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New NASA satellite to carry out swift SAR operations

An artist's concept of the Global Positioning System. The Distress Alerting Satellite System's hardware will be deployed in the GPS systems.

WASHINGTON (PTI): NASA has unveiled an advanced satellite-based search and rescue system that it claims would quickly identify the locations of people in distress.

The next-generation system called the ‘Distress Alerting Satellite System’ (DASS) will be able to locate emergency beacons carried by aircraft, boats and hikers almost instantaneously, the US space agency said in a statement.

DASS, designed and developed at the NASA Goddard Space Flight Centre in Greenbelt, could offer help in minutes and replace the current ‘Search and Rescue Satellite´ system that usually take an hour or more to locate lost boaters and hikers, the agency said.

“DASS technology is the future of international satellite-aided search and rescue,” NASA Search and Rescue Mission Manager David Affens said while unveiling it on Monday.

“A few years ago, we looked to see how we could improve the system and we concluded that the international search and rescue community would benefit from new technology installed on GPS.

“We would be able to identify distress signals faster and with a greater level of precision. In the end, this will save more lives, reduce risk to rescuers, and save money because less time will be spent searching.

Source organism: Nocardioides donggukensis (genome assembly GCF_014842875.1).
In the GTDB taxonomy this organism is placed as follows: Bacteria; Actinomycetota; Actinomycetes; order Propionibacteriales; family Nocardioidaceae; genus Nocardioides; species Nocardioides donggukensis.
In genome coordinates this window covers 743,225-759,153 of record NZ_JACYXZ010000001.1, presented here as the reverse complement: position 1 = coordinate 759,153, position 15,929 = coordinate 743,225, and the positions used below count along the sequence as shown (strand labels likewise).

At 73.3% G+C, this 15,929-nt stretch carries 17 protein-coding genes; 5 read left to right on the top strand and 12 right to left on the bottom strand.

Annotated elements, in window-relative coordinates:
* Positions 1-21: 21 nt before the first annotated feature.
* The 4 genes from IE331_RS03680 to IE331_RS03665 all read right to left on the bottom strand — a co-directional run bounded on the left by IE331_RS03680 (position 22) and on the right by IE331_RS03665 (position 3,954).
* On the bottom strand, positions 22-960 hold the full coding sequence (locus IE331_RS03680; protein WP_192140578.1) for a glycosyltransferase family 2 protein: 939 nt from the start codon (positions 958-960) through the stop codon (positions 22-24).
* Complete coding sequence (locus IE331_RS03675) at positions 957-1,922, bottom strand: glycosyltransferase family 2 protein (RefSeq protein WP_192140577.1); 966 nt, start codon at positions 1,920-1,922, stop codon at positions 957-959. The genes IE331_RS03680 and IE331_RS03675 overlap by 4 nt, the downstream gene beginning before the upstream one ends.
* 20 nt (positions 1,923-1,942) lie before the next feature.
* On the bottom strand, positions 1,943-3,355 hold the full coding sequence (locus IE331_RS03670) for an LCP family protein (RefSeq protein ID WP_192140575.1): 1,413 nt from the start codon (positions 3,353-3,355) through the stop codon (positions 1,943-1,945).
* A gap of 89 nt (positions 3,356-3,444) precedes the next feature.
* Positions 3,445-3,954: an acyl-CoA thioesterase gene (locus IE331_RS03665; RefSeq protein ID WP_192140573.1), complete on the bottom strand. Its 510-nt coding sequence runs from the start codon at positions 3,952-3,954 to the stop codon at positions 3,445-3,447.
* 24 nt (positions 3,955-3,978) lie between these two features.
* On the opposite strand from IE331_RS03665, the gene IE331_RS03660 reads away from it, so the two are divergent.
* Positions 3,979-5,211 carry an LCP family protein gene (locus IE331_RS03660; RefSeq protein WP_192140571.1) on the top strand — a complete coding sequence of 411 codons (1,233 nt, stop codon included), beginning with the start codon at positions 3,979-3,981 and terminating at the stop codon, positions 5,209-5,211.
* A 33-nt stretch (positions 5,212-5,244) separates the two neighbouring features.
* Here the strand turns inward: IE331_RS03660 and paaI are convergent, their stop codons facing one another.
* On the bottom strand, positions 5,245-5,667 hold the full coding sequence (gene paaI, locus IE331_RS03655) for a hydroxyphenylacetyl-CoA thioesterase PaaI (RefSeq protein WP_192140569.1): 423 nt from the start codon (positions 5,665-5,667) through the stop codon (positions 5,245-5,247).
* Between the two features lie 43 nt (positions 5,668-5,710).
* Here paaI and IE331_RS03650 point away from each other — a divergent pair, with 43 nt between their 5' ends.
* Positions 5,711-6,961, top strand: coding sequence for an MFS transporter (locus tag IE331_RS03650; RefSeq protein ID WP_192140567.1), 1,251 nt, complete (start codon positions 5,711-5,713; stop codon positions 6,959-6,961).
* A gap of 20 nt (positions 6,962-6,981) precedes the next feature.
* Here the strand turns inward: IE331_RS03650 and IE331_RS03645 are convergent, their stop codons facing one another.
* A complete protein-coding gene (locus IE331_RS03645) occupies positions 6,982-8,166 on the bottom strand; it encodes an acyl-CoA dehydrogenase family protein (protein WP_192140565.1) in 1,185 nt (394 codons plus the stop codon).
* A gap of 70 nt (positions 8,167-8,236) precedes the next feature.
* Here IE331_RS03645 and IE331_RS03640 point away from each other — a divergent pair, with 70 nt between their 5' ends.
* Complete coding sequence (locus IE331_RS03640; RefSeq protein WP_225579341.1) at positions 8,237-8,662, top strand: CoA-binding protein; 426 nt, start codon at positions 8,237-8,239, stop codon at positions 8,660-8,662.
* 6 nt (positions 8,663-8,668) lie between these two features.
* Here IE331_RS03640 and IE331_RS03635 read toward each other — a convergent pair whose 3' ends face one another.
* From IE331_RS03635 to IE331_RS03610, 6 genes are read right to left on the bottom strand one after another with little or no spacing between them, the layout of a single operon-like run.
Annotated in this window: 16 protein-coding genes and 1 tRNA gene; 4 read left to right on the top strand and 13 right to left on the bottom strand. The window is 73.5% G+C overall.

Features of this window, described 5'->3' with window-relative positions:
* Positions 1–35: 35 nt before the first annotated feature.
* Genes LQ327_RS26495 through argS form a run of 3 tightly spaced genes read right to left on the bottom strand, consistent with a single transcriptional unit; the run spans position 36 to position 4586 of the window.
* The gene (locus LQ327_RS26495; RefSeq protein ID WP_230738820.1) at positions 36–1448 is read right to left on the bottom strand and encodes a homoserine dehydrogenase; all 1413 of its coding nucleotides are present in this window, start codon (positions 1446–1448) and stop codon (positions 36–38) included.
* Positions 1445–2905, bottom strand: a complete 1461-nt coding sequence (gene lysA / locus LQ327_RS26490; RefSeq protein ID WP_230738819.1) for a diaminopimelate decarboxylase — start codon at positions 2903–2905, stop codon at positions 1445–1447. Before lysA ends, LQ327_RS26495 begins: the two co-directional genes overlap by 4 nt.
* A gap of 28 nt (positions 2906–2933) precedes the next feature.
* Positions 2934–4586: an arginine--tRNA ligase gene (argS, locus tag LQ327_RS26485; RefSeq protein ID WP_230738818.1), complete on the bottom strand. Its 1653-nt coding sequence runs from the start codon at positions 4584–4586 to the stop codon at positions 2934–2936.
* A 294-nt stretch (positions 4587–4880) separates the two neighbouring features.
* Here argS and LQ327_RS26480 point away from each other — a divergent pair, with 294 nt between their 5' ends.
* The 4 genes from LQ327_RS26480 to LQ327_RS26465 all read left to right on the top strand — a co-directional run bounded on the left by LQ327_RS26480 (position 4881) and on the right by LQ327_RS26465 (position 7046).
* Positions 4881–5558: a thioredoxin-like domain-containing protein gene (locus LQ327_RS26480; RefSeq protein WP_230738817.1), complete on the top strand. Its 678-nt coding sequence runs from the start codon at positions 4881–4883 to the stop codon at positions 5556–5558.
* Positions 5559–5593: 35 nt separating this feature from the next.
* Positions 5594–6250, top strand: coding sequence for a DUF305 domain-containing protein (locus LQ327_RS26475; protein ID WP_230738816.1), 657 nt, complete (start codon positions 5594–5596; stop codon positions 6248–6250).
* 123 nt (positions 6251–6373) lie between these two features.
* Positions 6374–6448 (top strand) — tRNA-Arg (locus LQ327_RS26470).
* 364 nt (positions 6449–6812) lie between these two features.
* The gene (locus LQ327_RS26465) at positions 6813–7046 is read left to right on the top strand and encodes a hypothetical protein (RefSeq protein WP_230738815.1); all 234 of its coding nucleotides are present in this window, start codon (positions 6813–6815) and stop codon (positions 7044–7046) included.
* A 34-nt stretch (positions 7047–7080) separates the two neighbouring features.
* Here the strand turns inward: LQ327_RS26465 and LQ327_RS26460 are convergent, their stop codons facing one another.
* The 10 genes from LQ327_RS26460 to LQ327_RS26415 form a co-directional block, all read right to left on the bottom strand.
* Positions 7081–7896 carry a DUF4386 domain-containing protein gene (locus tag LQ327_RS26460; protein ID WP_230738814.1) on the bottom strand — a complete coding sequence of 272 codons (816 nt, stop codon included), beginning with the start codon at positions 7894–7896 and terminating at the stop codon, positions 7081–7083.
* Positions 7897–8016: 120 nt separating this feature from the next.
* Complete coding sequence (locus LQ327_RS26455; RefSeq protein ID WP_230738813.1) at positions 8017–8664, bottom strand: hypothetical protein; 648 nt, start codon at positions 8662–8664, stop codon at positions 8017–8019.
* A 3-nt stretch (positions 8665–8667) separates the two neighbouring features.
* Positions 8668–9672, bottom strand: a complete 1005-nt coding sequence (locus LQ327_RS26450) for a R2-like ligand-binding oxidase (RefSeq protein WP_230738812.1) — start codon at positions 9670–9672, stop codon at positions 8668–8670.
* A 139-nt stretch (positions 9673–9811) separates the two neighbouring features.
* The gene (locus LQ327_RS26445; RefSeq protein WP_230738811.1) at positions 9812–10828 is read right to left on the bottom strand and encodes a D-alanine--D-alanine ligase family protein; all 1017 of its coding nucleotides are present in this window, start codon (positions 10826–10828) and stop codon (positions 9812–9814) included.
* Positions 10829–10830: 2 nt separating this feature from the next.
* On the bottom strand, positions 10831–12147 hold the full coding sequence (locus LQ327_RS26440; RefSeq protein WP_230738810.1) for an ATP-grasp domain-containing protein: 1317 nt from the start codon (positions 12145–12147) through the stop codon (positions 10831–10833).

“When it goes online, DASS will be able to almost instantaneously detect and locate distress signals generated by 406 MHz beacons installed on aircraft and vessels or carried by individuals, greatly enhancing the international community’s ability to rescue people in distress.”

However, the new technology won’t be operational until the hardware can be fully deployed aboard a constellation of 24 new US Air Force Global Positioning System (GPS) satellites.

Nine are already in orbit, but the rest may not get there until 2017 or later, officials said.

In the meantime, the existing satellite rescue system continues to save lives, they said. So far NASA-developed technology has saved more than 27,000 lives worldwide since its inception nearly three decades ago.

The officials also urged people, setting off in boats, planes or on foot into the wilderness, to carry a satellite beacon that costs between $200 and $700 for the handheld models, and $800 and $1,500 for those used on boats.

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